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On the south east corner of Covent garden was an area in the 17th century that was known as the “Hummums

The Humumm’s (Far Left) 1770

The term crops up in several different places, diaries. letters etc from the 18th & 19th centuries and at first I thought it was the name of the people who owned the establishment that stood there, although a slightly strange one.

Later I found out that the word derives from an eastern word “Humoum.”Among the customs introduced from Italy was a hot sweating bath, which, under the name of the humumm, became widely known in England for a considerable time. I can find no description about the process to show the difference between it and a Turkish Bath other than the inference that the Humumm used hot water instead of steam.

Those early establishments in London,The Covent Garden premises were opened in 1683, seem to have been mostly frequented by women of doubtful repute, and they became, as in the East, favourite rendezvous for gossip and company of not the most moral kind. They soon came to be used for the purposes of intrigue, and this circumstance gradually led to their suppression.

Above is the business card of John Rigg, cupper from 1763. It reads At the Hummums in the Little Piazza Covent-Garden, with a back door from Charles-Street where gentlemen only may be always accommodated (if not full) in the best and neatest manner with lodging, sweating, bathing, or cupping. Cupping is a process in which a suction is created on the skin with the application of heated cups and is reputed to have medicinal properties.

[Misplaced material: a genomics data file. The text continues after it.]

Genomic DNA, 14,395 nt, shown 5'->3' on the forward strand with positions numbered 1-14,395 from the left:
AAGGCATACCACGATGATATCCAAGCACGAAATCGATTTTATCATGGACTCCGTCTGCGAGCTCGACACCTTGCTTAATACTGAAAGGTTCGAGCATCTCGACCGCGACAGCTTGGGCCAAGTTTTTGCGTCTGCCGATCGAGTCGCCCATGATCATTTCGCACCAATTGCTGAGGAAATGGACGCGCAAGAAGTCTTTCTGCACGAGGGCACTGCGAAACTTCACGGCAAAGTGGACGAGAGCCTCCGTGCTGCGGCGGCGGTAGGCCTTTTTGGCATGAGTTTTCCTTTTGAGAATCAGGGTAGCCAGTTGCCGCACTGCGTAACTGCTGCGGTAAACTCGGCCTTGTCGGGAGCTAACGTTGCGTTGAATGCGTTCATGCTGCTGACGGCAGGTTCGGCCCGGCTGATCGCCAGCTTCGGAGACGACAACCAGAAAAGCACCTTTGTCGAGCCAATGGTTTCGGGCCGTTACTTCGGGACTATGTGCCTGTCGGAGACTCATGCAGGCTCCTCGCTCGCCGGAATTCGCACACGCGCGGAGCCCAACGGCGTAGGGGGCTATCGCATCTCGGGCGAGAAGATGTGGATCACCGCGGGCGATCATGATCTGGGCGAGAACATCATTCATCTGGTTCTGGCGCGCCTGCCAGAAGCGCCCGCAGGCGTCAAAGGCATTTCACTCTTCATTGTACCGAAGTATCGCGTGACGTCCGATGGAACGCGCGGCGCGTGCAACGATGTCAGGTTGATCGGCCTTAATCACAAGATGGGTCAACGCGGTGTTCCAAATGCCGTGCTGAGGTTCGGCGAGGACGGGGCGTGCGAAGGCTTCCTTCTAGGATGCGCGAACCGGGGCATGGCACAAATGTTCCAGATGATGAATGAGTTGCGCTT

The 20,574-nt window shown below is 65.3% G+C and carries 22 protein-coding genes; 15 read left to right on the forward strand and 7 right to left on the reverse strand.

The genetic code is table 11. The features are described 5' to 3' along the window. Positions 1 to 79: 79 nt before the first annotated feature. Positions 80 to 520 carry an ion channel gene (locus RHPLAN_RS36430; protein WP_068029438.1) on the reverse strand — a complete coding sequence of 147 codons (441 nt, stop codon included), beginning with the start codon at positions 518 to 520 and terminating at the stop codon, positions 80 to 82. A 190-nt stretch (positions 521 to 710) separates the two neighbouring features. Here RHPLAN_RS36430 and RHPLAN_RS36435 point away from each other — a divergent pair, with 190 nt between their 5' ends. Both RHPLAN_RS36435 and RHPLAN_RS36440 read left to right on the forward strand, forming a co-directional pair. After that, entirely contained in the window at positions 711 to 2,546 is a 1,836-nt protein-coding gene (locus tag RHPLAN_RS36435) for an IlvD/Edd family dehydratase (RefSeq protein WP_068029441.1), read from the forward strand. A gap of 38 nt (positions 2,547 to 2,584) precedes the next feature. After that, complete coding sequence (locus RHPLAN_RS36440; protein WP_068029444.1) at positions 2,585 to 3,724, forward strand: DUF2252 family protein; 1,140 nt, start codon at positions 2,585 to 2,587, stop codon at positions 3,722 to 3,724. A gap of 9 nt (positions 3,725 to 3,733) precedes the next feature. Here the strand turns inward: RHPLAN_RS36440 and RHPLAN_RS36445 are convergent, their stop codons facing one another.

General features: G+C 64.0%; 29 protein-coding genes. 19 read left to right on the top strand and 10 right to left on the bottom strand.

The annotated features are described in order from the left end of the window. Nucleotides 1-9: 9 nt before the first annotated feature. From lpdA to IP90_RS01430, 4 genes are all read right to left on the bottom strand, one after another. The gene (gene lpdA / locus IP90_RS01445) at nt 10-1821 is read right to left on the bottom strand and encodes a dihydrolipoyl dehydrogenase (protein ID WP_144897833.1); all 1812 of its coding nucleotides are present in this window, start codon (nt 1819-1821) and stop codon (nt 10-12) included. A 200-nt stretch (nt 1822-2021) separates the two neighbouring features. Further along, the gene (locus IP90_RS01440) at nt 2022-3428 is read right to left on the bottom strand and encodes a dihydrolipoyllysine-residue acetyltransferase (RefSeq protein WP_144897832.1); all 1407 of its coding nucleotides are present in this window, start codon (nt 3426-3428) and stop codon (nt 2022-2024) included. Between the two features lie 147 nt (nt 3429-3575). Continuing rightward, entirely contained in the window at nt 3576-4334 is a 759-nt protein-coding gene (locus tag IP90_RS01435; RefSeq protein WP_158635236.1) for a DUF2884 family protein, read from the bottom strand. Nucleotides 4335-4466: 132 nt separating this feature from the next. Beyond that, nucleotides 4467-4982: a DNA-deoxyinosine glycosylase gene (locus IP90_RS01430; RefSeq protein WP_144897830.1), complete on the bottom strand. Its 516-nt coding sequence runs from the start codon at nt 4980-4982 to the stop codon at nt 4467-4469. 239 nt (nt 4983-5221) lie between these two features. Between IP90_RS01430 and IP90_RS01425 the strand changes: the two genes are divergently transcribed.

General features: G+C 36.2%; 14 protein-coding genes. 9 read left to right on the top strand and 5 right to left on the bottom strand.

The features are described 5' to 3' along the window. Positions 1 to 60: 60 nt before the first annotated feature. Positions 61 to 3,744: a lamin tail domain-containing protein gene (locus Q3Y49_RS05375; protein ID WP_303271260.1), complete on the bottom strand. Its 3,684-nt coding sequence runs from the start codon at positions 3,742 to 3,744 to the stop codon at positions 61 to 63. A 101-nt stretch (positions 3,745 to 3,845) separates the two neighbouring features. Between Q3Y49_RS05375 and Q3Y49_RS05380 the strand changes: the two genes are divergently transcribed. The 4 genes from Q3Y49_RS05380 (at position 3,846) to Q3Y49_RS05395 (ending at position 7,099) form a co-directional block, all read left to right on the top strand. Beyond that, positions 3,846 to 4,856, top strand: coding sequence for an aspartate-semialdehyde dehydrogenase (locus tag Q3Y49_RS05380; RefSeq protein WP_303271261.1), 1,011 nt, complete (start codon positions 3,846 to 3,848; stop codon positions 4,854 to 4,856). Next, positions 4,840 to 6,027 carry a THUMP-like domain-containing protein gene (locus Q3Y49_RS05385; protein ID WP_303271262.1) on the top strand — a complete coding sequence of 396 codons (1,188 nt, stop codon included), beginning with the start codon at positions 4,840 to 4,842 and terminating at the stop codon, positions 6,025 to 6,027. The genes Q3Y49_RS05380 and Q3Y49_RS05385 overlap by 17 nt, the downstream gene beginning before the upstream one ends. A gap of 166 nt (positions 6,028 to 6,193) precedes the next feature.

The Humumms (Highlighted) 1760s

It seems by the time John Rigg was plying his trade the Humumms had expanded to the buildings next door to include rooms which a gentleman could rent by the hour, the day or even as a resident. One person who resided there was a Parson Cornelius Ford. Ford seems to have been a less than virtuous member of the clergy and the reason that we know about him is that he was Dr Johnson’s cousin.

A Midnight Modern Conversation by William Hogarth (1795)

The speculation is that Parson Ford was encamped at the Humumms in order to help save the souls of the poor unfortunate ladies that plied their trade on the premises, a sort of an in house vicar. This may be true but it seems that the good parson probably elicited the Ladies favours in return for spiritual guidance. In the engraving above Cornelius Ford is immortalised by Hogarth. The scene takes place in St John’s Coffee House, Shire Lane near Temple Bar, and portrays the final throes of a raucous evening of drinking, debate, and mild debauchery among a large group of men. Third from the right smoking a pipe and casually playing with the ladle from the punch bowl in front of him is Cornelius Ford.

A Life of debauchery finally caught up with Ford and he died in harness as it were, on the premises. Dr Johnson relates a tale following Ford’s death that was catalogued by his biographer Boswell. Apparently a couple of days following Fords death a waiter at the Humumms returned to work after an absence knowing nothing of the parson’s demise. On arrival he went down into the cellars and there encountered Parson Ford. The waiter had cause to go back into the cellar an hour or so later and again saw the parson. On returning to the ground floor he mentioned the encounter to a colleague asking why the parson should choose to be in the cellar. When told that the parson had died a couple of days previously the waiter collapsed and developed a fever that lasted several days. When recovered he said that he had been visited by Ford who had asked him to pass a message to some ladies of his acquaintance although the waiter would not say who they were and what the message was. He came back, and said he had delivered the message, and the women exclaimed, “Then we are all undone!

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